BELLAIRE — Antrim County Prosecutor Charles Koop was a man who put his friends, co-workers and community first.
His colleagues remember the professional committed to justice. His friends, like James Janisse, a sergeant in the Antrim County sheriff's department, remember the advice and support though important life decisions.
"He was greatly, greatly committed to the victims of crime," said David Leyton, president of the Prosecuting Attorneys Association of Michigan. "He was bright, funny and he was just a joy to be around. He was very popular among the elected prosecutors across the state. We all gravitated toward Charlie."
Koop, 63, died Tuesday in his Williamsburg home. Antrim County Undersheriff Dean Pratt said the cause of death is believed to be "health-related."
News of Koop's death saddened friends and colleagues across Michigan. Lansing resident Teresa Gribi met Koop in 1995 during "terrible circumstances" -- her father and stepmother were murdered in their Kewadin home -- and she remembers his commitment to bringing the killer, Jack Bolton, to justice.
"He was very understanding right from the beginning," she said. "He had a very good sense of humor, but (he) also was very tough. He was very nice, down to earth and cared about people."
Bolton was convicted and sentenced to life in prison without parole.
Koop served as president of the Prosecuting Attorneys Association of Michigan in 2007 and 2008. Leyton said Koop remained actively involved as a board member and was active on email forums that provided legal advice sprinkled with "laugh out loud" wit.
"He had a great sense of humor," said Grand Traverse County Prosecutor Bob Cooney. "That's one of the things that really endeared him to a lot of people. He was also just a great prosecutor, a good litigator and was very sharp. I think that's why so many people did seek out his advice."
Michigan Attorney General Bill Schuette issued a statement about Koop's death, saying "the people of Michigan will forever be privileged to have (benefited) from Charlie’s public service and profound dedication to justice.”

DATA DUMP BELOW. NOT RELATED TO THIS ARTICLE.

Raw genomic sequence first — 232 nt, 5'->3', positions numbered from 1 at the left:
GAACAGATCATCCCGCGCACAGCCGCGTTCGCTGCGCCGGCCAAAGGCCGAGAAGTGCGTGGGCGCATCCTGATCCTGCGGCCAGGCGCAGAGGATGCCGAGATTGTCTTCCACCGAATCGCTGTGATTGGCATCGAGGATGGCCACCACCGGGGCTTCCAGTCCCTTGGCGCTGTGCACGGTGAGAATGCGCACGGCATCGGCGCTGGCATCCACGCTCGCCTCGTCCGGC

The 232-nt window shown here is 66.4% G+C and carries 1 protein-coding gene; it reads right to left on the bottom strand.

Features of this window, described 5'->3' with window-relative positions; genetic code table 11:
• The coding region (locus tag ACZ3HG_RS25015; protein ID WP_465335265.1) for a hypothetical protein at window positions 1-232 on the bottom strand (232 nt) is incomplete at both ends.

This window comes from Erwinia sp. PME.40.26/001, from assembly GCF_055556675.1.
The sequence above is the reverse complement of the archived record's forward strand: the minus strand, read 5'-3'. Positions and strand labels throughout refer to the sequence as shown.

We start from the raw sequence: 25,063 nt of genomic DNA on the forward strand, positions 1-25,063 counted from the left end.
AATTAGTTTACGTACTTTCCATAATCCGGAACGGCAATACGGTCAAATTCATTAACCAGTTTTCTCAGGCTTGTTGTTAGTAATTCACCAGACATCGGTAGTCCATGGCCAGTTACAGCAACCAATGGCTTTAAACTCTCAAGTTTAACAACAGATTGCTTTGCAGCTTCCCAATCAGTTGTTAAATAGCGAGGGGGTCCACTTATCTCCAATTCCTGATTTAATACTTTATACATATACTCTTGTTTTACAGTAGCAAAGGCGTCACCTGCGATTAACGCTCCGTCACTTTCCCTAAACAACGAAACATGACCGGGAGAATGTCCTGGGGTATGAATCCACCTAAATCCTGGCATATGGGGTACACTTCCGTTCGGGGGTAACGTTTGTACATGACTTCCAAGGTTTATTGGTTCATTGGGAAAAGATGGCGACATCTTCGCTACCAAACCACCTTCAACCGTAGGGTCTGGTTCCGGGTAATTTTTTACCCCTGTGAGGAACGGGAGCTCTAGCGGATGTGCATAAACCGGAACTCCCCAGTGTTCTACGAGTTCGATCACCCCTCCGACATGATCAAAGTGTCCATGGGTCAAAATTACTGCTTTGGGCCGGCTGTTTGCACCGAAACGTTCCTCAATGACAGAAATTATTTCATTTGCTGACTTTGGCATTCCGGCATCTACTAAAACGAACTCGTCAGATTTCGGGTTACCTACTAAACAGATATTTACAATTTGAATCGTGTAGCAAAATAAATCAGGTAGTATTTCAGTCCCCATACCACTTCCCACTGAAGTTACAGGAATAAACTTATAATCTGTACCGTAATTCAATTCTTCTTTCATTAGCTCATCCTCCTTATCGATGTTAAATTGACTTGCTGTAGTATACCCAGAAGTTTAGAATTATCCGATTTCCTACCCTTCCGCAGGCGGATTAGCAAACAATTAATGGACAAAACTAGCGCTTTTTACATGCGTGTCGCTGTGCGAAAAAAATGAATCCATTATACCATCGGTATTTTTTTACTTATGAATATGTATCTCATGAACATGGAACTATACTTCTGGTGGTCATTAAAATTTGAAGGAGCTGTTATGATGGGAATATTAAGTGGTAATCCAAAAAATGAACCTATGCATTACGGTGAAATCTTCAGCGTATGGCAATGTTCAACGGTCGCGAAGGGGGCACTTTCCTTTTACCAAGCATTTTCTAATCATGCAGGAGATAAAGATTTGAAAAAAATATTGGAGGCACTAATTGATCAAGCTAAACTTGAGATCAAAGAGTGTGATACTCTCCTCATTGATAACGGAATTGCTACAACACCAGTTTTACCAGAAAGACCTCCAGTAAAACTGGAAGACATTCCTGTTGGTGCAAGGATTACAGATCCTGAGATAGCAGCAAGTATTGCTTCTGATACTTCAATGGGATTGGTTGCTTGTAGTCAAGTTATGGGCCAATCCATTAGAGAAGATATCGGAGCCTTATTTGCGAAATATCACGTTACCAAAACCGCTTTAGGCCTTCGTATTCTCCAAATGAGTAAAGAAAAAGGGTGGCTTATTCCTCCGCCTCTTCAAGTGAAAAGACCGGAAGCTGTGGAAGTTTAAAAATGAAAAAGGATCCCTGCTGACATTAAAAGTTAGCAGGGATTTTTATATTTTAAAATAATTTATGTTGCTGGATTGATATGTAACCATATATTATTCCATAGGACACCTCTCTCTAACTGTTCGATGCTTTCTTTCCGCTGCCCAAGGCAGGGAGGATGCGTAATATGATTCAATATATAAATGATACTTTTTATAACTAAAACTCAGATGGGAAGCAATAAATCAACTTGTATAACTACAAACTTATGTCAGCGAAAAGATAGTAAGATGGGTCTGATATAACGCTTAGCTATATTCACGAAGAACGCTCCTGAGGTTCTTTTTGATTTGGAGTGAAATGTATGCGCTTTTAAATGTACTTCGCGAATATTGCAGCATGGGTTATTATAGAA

Former Grand Traverse County Prosecutor Dennis Labelle said he and Koop started work in the Grand Traverse County prosecutor's office during the 1980s. Koop briefly went into private practice before making an unsuccessful bid for prosecutor in 1988 against Labelle.
"After the election I didn't see Charlie too much," Labelle said. "It wasn't really until he was appointed as Antrim County's prosecuting attorney (in 1990) that we had more association. He was still the same Charlie that I knew -- very conscientious, very good trial attorney."
Koop won his first Antrim County general election in 1992 and stayed in office for 23 years.
Janisse said a funeral service will be this week. Koop is survived by his wife, Christine, three children, Haley, Sally and Charlie, and his grandchildren.
Gribi fell out of touch with Koop in the years after Bolton's trial, but she briefly reconnected by email during the past holiday season. She thanked him for his work bringing justice for her father and stepmother, Ken and Millie Gribi. Koop replied that he often thought about her parents, but seldom about the killer.
"I rarely think of Bolton, not out of not remembering your father and Millie, but as my way of dealing with evil, he is a nothing," Koop wrote.
"When someone you love becomes a memory, that memory (becomes) a treasure," Koop wrote.